Last year, I had the responsibility of planning daily Holy Week services in Mercer County. It was the second year I had this responsibility, and I enjoyed gathering an ecumenical body together each day for worship and reflection.
What I remember the most about last year’s worship services was an interview I had with a reporter from the local newspaper. We were talking about why Holy Week is important and I used a phrase similar to this:
It is the Super Bowl, Daytona 500, Indy 500, March Madness, and Game 7 all rolled into one week.
That idea was the main point used in the article. It is still the main point today. Holy Week is our Super Bowl. Holy Week is our Daytona 500. Holy Week is our Indy 500. Holy Week is our March Madness. Holy Week is our Game 7.
It is that important.
Holy Week begins Sunday on Palm Sunday and runs through sunset on Holy Saturday. It is the most important week of the Christian calendar, as we will celebrate the death and resurrection of Jesus Christ and reflect upon what it means for us today. We need Holy Week, because we need to hear the story again and again.
It is easy to assume we do not need Holy Week. We’ve heard the story before. We know Jesus. We know what the days means. All of this we will convince ourselves of as we make other things – personal lives, schedules, finances – more important than our faith and relationship with Jesus. We disconnect ourselves from the story as the same time as we allow other ideas and influences claim authority in our lives.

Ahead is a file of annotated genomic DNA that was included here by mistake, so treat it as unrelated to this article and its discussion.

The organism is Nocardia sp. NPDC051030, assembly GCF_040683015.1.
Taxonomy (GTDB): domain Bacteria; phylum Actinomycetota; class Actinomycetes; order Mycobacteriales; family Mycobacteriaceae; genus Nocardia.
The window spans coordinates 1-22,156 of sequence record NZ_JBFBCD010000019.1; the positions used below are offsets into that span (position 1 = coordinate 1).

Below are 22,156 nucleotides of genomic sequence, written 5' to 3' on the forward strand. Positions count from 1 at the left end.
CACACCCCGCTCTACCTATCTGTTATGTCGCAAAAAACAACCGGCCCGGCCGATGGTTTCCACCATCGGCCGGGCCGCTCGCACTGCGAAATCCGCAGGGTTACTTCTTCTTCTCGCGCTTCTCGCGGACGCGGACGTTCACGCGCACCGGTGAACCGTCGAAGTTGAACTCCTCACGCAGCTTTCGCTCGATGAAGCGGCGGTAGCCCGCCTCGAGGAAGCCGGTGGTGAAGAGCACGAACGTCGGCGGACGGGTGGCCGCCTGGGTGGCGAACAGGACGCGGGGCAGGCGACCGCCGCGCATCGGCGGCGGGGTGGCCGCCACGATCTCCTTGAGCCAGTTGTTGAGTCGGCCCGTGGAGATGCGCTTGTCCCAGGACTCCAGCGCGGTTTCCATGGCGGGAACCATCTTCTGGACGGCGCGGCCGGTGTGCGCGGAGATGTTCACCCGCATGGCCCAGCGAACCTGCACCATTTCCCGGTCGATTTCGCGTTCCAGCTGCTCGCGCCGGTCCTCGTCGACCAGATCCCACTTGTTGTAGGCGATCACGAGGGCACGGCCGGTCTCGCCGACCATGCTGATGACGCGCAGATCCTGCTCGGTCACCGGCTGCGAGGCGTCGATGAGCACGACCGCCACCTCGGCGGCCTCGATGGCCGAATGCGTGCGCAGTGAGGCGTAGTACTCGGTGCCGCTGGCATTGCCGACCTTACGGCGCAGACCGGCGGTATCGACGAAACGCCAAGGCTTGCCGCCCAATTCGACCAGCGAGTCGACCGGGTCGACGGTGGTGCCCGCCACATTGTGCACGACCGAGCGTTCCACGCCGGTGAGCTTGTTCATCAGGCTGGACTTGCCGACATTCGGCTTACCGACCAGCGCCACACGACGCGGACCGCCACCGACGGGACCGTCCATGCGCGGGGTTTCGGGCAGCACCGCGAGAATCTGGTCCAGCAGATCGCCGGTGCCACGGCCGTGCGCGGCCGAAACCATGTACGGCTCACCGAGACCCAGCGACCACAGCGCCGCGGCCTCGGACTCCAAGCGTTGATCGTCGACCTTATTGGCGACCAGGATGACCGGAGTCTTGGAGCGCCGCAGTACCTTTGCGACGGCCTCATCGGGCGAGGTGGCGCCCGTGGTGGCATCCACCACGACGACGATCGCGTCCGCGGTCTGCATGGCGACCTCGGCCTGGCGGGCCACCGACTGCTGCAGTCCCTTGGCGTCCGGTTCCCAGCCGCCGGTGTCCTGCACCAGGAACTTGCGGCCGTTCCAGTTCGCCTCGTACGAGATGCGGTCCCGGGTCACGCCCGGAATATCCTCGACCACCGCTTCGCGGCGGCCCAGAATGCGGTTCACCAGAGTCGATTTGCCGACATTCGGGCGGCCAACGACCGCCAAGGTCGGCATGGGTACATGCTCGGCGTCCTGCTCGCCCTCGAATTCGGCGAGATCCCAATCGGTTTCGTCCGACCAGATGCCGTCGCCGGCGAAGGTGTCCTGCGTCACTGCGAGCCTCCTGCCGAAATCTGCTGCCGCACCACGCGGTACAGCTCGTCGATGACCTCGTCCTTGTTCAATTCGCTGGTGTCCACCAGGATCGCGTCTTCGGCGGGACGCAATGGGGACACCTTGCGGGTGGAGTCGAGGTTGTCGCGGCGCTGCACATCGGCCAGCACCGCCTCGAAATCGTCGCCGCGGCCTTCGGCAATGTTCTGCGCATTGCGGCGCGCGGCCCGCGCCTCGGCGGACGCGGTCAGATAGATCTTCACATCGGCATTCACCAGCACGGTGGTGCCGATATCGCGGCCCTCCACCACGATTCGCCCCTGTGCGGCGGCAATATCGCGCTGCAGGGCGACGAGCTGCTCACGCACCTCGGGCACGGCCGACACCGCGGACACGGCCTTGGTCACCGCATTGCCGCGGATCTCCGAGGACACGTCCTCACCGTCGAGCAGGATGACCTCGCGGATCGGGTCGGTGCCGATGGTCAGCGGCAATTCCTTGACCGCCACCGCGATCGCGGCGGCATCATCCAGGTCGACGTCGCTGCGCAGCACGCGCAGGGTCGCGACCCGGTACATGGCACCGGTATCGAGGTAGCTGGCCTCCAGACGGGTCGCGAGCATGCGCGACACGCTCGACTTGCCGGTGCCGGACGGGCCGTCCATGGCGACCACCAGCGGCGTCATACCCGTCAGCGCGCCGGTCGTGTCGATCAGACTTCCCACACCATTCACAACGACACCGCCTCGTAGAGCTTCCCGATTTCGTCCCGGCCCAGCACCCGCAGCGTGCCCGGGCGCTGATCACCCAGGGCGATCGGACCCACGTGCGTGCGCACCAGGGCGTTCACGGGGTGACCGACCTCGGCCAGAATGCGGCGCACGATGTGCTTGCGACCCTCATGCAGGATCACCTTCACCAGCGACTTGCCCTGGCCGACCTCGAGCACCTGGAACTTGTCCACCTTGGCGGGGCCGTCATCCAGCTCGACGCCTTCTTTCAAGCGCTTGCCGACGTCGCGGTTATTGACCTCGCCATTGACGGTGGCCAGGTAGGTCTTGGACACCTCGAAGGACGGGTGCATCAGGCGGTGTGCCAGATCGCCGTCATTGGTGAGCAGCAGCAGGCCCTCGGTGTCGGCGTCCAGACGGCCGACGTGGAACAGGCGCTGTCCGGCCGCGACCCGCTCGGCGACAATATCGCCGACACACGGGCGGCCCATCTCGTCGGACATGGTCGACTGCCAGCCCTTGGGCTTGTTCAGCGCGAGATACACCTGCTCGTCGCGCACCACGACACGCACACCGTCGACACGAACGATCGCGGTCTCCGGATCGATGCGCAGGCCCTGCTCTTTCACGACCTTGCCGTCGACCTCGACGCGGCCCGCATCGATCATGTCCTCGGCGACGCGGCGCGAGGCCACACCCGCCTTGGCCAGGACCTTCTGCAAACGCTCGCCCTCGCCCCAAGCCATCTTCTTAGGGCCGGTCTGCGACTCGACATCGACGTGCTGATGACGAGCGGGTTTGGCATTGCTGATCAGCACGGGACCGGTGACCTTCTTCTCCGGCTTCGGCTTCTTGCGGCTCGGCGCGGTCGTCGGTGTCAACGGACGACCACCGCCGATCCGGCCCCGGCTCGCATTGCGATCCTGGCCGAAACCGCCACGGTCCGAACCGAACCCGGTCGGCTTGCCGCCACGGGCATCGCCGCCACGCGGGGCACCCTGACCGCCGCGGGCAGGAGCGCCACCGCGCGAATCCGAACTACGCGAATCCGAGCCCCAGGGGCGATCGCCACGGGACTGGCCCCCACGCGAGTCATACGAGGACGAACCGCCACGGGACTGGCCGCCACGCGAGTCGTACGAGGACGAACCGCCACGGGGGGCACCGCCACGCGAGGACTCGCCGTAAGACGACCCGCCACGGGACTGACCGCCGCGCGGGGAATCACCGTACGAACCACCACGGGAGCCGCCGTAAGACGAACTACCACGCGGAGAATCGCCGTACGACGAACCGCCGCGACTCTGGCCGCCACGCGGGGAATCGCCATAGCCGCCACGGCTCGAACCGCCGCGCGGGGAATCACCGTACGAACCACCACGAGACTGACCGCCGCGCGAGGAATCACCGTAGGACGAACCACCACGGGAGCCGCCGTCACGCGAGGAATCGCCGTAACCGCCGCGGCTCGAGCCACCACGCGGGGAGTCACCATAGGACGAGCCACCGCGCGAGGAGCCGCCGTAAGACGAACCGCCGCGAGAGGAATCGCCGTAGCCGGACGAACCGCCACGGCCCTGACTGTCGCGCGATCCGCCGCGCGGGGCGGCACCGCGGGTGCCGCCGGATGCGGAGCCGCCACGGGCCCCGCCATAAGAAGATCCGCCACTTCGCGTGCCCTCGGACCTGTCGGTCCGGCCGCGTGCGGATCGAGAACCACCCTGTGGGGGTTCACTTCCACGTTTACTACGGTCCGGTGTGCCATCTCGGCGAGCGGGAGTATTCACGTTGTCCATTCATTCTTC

We need Holy Week because it reminds us that Jesus is Lord. On Palm Sunday, we will remember how Jesus entered Jerusalem as the heralded Messiah and King of all. We need that reminder of how Jesus is our Lord and King. Jesus lovingly desires to guide us to live out what it means to be in an intimate relationship and connection with God.
On Maundy Thursday we will remember how we often want something else besides Jesus all together. We will remember how we turned our back on Jesus – an act we will do today through our words, actions, and deeds – because Jesus isn’t what we often expect.
On Good Friday we will remember how Jesus loves us unconditionally. That no matter what we’ve done or who we are Jesus desires to be in relationship with us.
On Easter morning we will celebrate that there is hope in the world. Even when it seems like there is nothing to be hopeful about, the message of the empty tomb reminds us that God is in control and Jesus lives and reigns.
I don’t know about you, but I believe those are messages we need today. Those are messages that I need today.
Messages that we need as our lives become over scheduled by agendas that seek to control our time and connections. Messages we need as we seek to make power and politics as our primary concern instead of love and connection with God. Messages we need as we seek to be more focused on ourselves instead of the greater good.
We need Holy Week, because it is that important for our lives.
I hope you will join us throughout Holy Week at Ogden Memorial this year. More importantly, my prayer is that this week will be an opportunity to encounter the presence of God in your life and in our community.